Wednesday, April 18, 2012

Better Than a Homicidal Dwarf


So I haven’t posted anything here in some time now, but I have a good justification: In the span of ten days, I’ve left my job and my apartment, and then I began a new job and moved into a new apartment on the other side of Los Angeles. It’s been a positive transition, overall, but I’ve been investing all of my time in making my new digs — both residential and professional — as comfortable as possible. Besides, you didn’t really want to hear stories about me unpacking boxes, did you? Of course you didn’t. No one ever wants to hear about anyone else’s moving experience ever.

Tonight, however, I actually have something to say. The full force of the following story will best be appreciated if you’ve seen the 1973 thriller Don’t Look Now. In fact, you may want to stop reading now and go rent this classic Donald Sutherland film now, even though I’ll be explaining the relevant plot points as I go.

Now that I’ve moved far from the streetlight-studded avenues of Brentwood, walking around my neighborhood is an exercise in “What did I just step on?” and “Oh, apparently there was a puddle there” and “Who would have predicted how uneven this sidewalk is?” I find these inconveniences fairly tolerable, since my rent dollar stretches a lot farther where I am now. But on Sunday night, while I was walking to my new apartment, I spotted something unidentifiable about half a block in front of me. It was about two feet tall and walking away from me... on two legs. I wasn’t wearing my glasses and my fellow biped was mostly obscured by shadows, so I still had to stop — like, literally cease movement — and watch this thing plod away, just so I could attempt to answer the question, “What the fuck is that?” The body shape and weird gait ruled out a cat or a dog or a raccoon or a skunk, and you just rarely see too many neighborhood critters walking, however awkwardly, on two legs nowadays. And while the questions lingered long after it scuttled into a gap in a fence, I didn’t mention it to everyone, because any of the possible answers — chupacabra or elf or diminutive spaceman — would make me sound crazy, even if someone else suggested them.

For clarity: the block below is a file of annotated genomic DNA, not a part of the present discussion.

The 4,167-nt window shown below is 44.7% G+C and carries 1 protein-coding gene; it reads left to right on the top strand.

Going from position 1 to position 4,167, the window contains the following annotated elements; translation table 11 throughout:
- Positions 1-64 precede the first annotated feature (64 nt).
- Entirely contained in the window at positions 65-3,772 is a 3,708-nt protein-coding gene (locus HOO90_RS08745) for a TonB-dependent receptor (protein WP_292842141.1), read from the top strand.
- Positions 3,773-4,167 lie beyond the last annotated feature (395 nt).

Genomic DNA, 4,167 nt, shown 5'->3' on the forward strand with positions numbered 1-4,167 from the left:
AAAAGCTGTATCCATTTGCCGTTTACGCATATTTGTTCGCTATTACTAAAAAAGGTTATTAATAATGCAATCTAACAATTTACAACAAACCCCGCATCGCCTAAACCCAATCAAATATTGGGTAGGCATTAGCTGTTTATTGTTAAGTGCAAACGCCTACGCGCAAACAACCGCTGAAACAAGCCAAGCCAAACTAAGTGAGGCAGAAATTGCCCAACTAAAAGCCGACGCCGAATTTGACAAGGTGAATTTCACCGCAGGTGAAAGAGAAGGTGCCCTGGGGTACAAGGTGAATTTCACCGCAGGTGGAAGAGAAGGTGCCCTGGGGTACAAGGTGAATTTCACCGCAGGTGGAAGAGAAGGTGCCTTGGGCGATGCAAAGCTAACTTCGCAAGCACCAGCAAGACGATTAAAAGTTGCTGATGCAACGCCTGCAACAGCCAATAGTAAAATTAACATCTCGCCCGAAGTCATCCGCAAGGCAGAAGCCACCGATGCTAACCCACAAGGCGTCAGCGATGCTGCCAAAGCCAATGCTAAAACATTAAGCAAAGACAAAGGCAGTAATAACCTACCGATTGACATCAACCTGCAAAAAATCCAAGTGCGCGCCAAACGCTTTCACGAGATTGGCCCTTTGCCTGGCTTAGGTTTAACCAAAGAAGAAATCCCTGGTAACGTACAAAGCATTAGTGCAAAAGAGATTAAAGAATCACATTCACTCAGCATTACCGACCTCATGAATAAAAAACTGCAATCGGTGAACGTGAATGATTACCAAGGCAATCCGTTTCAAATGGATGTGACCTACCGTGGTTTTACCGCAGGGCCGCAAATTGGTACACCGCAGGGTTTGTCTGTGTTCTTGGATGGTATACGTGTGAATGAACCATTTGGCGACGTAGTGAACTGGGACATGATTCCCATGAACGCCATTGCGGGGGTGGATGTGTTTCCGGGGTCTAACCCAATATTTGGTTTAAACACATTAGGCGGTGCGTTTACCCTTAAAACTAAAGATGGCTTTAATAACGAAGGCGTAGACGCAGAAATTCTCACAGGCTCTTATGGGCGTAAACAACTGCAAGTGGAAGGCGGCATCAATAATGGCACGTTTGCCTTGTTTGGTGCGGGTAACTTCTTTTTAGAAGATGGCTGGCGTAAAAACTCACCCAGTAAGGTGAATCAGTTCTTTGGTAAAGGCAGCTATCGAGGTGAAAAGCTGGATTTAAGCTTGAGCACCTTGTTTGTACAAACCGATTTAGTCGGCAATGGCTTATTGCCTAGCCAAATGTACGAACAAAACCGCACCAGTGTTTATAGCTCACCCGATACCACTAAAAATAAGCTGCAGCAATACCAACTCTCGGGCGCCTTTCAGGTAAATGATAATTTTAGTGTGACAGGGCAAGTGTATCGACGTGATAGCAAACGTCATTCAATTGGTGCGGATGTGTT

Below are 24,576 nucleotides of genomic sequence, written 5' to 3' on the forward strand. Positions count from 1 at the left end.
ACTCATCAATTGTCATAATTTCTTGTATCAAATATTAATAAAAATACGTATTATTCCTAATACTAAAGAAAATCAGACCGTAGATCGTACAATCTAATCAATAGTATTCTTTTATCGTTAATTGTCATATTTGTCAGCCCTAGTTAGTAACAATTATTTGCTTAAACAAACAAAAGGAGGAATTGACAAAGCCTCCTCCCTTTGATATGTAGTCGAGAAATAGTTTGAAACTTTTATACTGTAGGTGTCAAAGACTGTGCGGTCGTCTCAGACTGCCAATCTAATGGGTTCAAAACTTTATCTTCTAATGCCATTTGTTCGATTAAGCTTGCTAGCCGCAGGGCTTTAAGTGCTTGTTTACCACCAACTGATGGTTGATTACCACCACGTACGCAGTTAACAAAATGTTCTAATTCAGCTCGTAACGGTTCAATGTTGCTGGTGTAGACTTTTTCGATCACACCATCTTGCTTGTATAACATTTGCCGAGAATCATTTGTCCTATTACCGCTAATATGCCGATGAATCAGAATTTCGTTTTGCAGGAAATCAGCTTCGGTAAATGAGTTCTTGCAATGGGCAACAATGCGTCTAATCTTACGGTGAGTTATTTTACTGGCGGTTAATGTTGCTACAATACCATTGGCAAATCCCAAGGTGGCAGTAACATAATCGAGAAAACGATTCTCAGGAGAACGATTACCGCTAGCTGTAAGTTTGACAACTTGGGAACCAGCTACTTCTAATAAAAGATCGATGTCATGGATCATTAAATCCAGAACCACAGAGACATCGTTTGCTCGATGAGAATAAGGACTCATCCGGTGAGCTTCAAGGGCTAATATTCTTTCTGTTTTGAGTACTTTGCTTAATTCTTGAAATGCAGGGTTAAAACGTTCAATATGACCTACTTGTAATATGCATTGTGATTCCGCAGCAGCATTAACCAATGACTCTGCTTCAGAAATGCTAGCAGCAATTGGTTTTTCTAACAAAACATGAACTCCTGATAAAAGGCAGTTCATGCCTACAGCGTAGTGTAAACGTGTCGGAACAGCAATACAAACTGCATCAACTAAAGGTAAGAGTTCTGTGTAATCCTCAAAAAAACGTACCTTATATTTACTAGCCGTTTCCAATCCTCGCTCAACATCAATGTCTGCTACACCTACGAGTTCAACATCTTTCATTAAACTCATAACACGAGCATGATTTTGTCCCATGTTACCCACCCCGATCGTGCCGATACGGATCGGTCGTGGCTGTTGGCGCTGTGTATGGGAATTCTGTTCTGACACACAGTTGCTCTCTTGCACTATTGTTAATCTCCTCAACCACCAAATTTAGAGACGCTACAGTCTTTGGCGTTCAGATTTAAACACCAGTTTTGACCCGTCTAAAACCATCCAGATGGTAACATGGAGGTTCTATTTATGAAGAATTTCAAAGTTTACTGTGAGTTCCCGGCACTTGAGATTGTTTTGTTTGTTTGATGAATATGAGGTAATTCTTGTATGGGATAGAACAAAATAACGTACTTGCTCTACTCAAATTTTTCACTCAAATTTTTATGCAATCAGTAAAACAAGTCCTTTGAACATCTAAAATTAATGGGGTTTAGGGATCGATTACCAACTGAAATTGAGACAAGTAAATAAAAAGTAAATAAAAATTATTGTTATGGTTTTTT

Tonight, in roughly the same spot on my block, I saw it again. It was stopped. It was mostly silhouetted with only a few spots of light showing me that it was gray in color. I walked toward it. It walked away. I moved faster. So did it. But rather than escaping to the left, into someone’s yard, it dodged right, in front of a parked car. I kept moving, having decided that I need to find out what this thing is. I saw nothing when I rounded the front of the car, but as I passed around to the car’s other side, I could hear its footsteps on the asphalt. And when I rounded the hood of the parked car, I heard it rustling in a big flax plant back near the sidewalk. I pulled back the big leaves, still having no idea what I would find…


Okay, so do you remember how I mentioned Don’t Look Know? Well, I’m going to spoil it for you now, and that’s okay, because the ending is pretty much the only thing people seem to remember about this movie, even though it’s pretty solid all the way through. In the movie, Donald Sutherland is grieving over the accidental drowning of his daughter. But upon moving to Italy — and away from the home at which she drowned — he keeps seeing her on the streets, wearing the same red rain slicker she had on when she died. In the film’s final moments, he chases what he suspects could be his daughter or even the ghost of his daughter. He corners the mysterious figure in an old, deserted palazzo.

You know what? Watch the clip. (Warning: It’s bloody and highly unpleasant.)

Yes, the figure he thought might be his daughter or whatever turns out to be a gibbering, homicidal dwarf who produces a razor and slashes him to death. In the context of the film, it’s a commentary on his inability to let go of his dead child: Had he accepted that she died, he would have lived, but he instead fixated on the hope of her being alive and therefore ended up dying himself. However, in the context of this story — and, really, the isolated clip and the fact that it’s the only thing most people remember about Don’t Look Now — it’s just jarring, surreal and nightmarish.

This scene was the only thing I had in mind as I reached for the potentially lethal whatsit in the flax plant.


With uncharacteristic levels of bravery pushing me onward, I pulled back the leaves at once I was greeted with a flurry of angry movement. And hissing. And flapping. And feathers. It was a duck — a gray duck, in fact, who was none too happy at having his hidey spot uncovered. And with that revelation, I turned around and walked home. Mystery? Solved.

Had I been anywhere else besides the middle of thoroughly urban Los Angeles, I might have thought, “Oh, maybe the thing walking on two legs was a large bird.” But I just don’t often see birds that size around these parts, much less taking night walks along the same schedule that I take mine. Though I could likely see the duck again, based on this past week, I feel like I’ll probably never know why he lives in my neighborhood. I wish him well. I hope he’s found a good life here in L.A.

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